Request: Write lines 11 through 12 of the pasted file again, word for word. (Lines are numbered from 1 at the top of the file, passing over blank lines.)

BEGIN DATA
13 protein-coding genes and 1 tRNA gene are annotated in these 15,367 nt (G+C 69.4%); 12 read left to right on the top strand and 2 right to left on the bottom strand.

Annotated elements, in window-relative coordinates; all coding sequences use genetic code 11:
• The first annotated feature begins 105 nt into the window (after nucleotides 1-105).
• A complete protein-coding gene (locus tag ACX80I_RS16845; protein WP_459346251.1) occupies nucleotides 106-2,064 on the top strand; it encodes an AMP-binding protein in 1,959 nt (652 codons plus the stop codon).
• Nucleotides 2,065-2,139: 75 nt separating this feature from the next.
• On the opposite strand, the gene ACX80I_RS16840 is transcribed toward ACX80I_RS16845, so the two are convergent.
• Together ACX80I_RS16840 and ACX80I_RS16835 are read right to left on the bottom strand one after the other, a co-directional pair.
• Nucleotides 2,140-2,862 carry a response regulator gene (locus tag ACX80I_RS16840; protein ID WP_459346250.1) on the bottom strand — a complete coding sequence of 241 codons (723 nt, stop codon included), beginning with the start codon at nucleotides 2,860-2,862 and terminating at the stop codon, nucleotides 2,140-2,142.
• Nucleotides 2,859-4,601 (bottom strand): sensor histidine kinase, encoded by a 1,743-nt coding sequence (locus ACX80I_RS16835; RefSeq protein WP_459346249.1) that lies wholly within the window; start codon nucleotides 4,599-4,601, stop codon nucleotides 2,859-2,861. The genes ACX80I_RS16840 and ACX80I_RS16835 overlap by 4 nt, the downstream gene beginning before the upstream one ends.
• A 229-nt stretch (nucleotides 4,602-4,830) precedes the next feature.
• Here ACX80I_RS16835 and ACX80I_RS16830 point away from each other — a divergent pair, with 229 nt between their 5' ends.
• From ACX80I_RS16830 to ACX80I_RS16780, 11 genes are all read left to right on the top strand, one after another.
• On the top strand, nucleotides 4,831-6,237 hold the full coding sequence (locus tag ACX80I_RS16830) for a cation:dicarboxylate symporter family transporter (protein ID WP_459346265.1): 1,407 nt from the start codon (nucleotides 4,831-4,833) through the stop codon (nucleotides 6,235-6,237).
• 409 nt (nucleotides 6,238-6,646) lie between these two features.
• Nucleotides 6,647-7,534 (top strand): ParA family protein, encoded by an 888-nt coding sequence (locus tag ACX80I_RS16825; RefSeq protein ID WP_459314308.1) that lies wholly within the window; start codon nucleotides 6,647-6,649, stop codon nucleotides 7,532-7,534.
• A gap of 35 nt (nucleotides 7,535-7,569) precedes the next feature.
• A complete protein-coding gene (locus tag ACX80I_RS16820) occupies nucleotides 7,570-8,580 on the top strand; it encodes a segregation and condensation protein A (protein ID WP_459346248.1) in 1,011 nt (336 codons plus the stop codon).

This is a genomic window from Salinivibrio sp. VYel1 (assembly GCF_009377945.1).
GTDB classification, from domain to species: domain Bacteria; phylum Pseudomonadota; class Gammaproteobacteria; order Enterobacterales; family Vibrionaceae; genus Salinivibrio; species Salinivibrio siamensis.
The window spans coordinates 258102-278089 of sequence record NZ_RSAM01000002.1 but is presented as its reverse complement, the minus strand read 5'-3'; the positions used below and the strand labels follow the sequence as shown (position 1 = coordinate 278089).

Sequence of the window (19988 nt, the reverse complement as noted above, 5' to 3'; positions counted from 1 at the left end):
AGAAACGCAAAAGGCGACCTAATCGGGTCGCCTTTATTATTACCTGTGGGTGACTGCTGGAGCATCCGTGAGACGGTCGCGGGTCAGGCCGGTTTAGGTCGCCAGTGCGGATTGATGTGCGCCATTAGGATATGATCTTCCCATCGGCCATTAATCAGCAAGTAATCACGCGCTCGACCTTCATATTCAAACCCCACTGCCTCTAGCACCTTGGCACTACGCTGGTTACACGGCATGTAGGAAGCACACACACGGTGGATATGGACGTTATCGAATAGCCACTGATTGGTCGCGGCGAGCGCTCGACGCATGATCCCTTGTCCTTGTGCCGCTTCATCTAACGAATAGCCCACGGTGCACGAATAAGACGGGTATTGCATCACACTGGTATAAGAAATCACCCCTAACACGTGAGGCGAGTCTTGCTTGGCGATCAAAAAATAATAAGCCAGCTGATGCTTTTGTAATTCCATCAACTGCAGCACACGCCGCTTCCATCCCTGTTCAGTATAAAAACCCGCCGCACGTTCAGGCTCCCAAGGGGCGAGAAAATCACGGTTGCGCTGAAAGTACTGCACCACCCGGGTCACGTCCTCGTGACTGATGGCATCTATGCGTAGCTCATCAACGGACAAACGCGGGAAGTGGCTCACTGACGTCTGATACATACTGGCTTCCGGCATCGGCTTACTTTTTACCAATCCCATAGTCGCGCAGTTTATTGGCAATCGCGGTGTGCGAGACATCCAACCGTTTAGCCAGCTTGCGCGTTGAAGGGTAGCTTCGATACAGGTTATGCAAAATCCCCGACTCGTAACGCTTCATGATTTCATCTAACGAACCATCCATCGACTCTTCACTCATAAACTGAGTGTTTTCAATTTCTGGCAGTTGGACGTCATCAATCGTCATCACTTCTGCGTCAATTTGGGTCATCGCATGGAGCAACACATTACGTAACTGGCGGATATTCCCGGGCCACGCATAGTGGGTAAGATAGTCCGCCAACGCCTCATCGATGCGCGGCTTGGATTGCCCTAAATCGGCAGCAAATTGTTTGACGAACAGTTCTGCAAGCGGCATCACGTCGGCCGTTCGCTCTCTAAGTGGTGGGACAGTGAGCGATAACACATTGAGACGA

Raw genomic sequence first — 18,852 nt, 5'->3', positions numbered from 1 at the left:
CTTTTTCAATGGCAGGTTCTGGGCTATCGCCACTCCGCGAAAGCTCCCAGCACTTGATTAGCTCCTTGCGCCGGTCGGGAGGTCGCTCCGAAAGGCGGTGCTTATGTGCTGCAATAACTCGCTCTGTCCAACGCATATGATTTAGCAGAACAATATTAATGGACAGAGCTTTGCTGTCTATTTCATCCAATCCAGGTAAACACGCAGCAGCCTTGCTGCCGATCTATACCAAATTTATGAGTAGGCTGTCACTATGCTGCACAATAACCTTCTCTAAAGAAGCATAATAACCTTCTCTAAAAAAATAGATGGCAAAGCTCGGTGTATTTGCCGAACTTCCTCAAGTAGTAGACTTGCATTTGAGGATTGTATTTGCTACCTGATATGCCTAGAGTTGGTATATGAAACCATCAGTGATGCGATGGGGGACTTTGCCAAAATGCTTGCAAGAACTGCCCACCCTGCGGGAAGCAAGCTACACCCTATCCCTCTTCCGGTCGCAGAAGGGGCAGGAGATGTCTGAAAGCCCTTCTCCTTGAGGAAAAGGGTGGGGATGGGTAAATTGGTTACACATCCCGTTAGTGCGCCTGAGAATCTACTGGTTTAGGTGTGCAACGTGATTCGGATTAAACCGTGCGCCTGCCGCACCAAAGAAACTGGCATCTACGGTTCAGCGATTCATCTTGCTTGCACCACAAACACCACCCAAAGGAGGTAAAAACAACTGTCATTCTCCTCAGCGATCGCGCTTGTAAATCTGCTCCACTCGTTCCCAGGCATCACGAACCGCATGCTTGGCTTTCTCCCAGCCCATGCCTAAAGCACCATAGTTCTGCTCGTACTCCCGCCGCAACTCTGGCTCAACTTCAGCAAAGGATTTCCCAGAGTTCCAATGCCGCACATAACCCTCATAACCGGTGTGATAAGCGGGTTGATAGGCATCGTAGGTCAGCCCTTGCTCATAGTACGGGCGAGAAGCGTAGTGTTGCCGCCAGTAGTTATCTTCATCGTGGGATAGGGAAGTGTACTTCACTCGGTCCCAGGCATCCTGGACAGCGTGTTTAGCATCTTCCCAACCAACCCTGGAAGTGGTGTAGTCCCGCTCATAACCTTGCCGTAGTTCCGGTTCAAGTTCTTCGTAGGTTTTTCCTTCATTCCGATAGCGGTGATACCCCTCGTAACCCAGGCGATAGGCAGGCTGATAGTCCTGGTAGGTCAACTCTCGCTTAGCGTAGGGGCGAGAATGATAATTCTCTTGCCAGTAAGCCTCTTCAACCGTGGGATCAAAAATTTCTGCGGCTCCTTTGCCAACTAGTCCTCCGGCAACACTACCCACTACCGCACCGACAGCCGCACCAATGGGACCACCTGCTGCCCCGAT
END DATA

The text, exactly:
• Here ACX80I_RS16835 and ACX80I_RS16830 point away from each other — a divergent pair, with 229 nt between their 5' ends.
• From ACX80I_RS16830 to ACX80I_RS16780, 11 genes are all read left to right on the top strand, one after another.